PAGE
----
Francis Danby:
Varieties of Poetic Landscape

Eric Adams

Catalogue Raisonné
Publicaton Date
May 1973
Standard Number
Yale University Press
384 pages

When the imaginative landscape-painter Francis Danby died in 1861, his reputation died as well, owing to a shift in public taste, the loss or decay of many of his best works, and the secrecy surrounding much of his personal life. In this first full-length study of the artist, Eric Adams provides a reliable and comprehensive account of Danby’s life and career and assesses his contribution to British romantic art.

In addition to providing a complete catalogue raisonné of Danby’s known and recorded works, with illustrations of most of those that are extant, Dr Adams skilfully deduces an intelligible patter from the fragmentary evidence of the artist’s erratic career and the confusing variety of his work. He analyses the literary, pictorial, and social influences on Danby’s grand, gloomy, and fantastic art, its stylistic development, and its place in the history of nineteenth-century painting.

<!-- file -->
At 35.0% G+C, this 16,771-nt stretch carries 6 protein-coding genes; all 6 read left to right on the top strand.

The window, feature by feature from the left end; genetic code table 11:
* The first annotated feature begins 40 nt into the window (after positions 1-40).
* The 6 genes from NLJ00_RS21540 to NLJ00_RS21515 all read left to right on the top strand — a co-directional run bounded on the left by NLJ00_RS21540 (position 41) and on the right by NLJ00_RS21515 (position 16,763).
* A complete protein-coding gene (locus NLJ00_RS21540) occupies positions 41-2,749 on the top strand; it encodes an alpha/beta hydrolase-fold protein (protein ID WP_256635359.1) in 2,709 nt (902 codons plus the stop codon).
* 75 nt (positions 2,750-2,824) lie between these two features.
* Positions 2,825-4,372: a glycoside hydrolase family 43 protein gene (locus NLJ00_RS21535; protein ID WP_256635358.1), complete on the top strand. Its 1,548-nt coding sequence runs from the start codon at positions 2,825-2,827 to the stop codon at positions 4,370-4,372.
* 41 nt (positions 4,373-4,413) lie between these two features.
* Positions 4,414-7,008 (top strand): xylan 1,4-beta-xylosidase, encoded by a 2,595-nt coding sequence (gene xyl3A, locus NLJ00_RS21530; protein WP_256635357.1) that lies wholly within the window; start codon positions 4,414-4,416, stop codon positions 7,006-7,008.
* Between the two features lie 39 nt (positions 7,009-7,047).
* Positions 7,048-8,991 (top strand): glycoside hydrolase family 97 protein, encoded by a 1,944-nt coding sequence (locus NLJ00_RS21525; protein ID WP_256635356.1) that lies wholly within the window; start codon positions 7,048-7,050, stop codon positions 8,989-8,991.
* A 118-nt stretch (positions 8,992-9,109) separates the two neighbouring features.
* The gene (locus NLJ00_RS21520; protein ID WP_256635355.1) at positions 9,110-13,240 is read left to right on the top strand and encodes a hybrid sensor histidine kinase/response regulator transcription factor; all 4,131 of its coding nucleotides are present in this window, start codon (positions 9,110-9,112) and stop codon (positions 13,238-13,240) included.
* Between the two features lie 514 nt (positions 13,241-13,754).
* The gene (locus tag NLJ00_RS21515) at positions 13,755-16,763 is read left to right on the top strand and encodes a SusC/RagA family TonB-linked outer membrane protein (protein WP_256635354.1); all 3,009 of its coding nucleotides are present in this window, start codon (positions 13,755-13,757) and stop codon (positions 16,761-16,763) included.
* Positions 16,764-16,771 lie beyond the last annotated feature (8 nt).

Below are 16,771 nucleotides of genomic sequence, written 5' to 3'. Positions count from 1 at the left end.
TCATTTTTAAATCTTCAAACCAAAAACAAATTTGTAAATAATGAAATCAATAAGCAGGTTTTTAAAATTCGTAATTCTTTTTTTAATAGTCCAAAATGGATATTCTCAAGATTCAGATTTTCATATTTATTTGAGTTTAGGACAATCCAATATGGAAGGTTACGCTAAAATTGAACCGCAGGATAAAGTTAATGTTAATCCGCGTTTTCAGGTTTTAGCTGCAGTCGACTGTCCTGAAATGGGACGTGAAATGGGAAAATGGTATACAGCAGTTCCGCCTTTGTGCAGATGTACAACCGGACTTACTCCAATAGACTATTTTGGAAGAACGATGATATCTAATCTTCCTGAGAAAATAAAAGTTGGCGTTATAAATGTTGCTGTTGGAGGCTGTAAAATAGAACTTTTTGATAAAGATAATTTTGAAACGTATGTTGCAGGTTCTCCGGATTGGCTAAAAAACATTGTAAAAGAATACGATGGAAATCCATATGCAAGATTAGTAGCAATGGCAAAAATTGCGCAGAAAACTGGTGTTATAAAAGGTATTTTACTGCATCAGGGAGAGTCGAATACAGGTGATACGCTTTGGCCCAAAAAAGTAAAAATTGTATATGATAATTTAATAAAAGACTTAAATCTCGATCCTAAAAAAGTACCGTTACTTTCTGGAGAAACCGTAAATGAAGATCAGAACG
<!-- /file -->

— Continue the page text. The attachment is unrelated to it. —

Although the whole of Danby’s career is examined, particular attention is given to the 1820s, when Danby was most in touch with his contemporaries, first as a painter of lyrical genre-landscapes within the intimate local culture of Bristol, and subsequently in the high-art milieu of London, where he competed with Turner and Martin as a painter of historical landscapes. Tracing Danby’s estrangement from the popular tendencies of Victorian art, Dr Adams defines him as a romantic individualist who employed poetic effects while preserving the traditional forms of classical and realistic landscape.